The Gallery will be closed 12 SEPTEMBER and reopen 10 OCTOBER.
Jenni & Mervyn are heading off to Tibooburra to paint.
We are saddened to acknowledge the passing of our gallery artist, friend and colleague PIERS BATEMEN. Piers has been in both Mervyn and my life forever. The Bateman family lived nearby when I was growing up in Eltham and came regularly to our Pastry shop. Piers was always the artist and when I began painting he made my first picture frames. He attended our local Eltham High School and contributed significantly to the artistic ethos of our community. Piers had the opportunity to work with and be mentored by some of our country’s greatest artists’ such as Arthur Boyd. We were excited for him when he had his first successful exhibitions and how proud he stood with those first achievements. He went on to have a highly successful career as an artist in Australia and overseas. He had a passion for the sea and travelling extensively making a home where ever he was and in particular Spain and more recently China. He began teaching painting as a Professor for the Shanghai Institute of Visual Art.
Piers was an adventurer and great inspiration for just heading out there and doing it! We saw the Australian Desert through Piers’s paintings, our local Bush and later the works from China more recently. He made his mark as a strong and unique Australian Landscape artist and did not ever ‘sell out’ to the fashion of the day with his art.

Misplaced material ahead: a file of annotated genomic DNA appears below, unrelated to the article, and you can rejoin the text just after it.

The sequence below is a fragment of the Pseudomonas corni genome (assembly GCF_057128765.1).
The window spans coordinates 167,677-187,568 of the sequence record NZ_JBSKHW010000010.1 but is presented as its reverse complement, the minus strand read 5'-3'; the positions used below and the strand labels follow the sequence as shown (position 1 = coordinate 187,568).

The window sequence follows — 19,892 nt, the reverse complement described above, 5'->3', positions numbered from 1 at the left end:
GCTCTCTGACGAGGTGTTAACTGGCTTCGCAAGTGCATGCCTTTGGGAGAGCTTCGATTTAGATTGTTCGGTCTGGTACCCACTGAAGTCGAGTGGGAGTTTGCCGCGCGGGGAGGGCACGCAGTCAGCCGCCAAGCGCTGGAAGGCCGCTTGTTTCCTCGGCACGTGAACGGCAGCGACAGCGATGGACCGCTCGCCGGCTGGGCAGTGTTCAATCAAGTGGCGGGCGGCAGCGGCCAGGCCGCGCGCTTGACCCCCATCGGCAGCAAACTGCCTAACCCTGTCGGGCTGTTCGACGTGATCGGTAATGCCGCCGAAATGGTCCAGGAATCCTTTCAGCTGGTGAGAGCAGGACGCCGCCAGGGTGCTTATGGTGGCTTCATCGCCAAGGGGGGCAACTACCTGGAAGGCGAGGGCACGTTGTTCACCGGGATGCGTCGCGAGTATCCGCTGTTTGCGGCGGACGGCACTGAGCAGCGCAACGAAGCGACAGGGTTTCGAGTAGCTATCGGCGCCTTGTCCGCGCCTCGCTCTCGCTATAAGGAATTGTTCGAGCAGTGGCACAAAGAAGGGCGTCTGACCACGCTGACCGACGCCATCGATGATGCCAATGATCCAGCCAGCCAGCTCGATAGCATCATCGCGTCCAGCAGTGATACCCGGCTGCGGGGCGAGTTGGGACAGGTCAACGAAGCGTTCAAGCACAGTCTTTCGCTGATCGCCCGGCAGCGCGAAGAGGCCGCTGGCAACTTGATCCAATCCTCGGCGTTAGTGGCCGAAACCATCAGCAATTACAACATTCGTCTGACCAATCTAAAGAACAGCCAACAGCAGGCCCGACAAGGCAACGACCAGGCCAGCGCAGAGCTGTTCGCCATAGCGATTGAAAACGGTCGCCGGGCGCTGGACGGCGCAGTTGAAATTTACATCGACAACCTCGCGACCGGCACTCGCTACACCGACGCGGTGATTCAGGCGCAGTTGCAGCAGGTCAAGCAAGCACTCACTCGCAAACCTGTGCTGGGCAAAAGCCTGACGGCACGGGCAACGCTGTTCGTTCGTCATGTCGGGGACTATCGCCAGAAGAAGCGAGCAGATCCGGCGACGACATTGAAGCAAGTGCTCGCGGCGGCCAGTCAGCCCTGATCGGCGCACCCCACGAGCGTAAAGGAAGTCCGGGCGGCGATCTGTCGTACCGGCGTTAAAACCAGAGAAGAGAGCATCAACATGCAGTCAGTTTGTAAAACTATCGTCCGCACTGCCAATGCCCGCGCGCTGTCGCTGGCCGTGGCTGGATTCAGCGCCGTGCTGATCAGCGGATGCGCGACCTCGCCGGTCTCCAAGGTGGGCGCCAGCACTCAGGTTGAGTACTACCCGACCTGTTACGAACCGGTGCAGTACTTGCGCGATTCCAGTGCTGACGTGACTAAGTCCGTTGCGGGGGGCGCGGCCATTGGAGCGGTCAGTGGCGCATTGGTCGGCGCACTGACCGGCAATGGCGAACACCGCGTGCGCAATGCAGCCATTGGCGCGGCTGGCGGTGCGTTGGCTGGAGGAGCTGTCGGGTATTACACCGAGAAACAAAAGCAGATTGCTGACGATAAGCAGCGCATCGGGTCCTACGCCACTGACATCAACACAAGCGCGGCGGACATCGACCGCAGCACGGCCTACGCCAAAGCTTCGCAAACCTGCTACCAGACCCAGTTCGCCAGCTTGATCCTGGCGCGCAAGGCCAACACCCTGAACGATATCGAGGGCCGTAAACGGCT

Piers has been showing at Eltham South Fine Art: Studios and Gallery since we commence and will be greatly missed for those regular chats and coffee around the table.
Painting – Summer Bush Piers Batemen
Piers Bateman wall plate from our Retro Eltham Show
Piers Bateman (1947 – 2015)
Born in Perth Piers moved to Eltham with his family in 1957 where he spent his formative years and attended the local Eltham high school. In 1966 Piers travelled to London where he studied art with Arthur Boyd and shared studios with Canadian and English painters. He held his first exhibition in Melbourne at the Munster Arms Gallery in 1968 age 20. From thereon he has travelled and exhibited regularly in Australia and overseas as well as setting up a studio in Alicante Spain in 1985. He has work held in many Private and Public collections nationally and internationally including Shanghai; where he currently holds a position at the Shanghai Institute of Visual Arts.
From the Sydney Morning Herald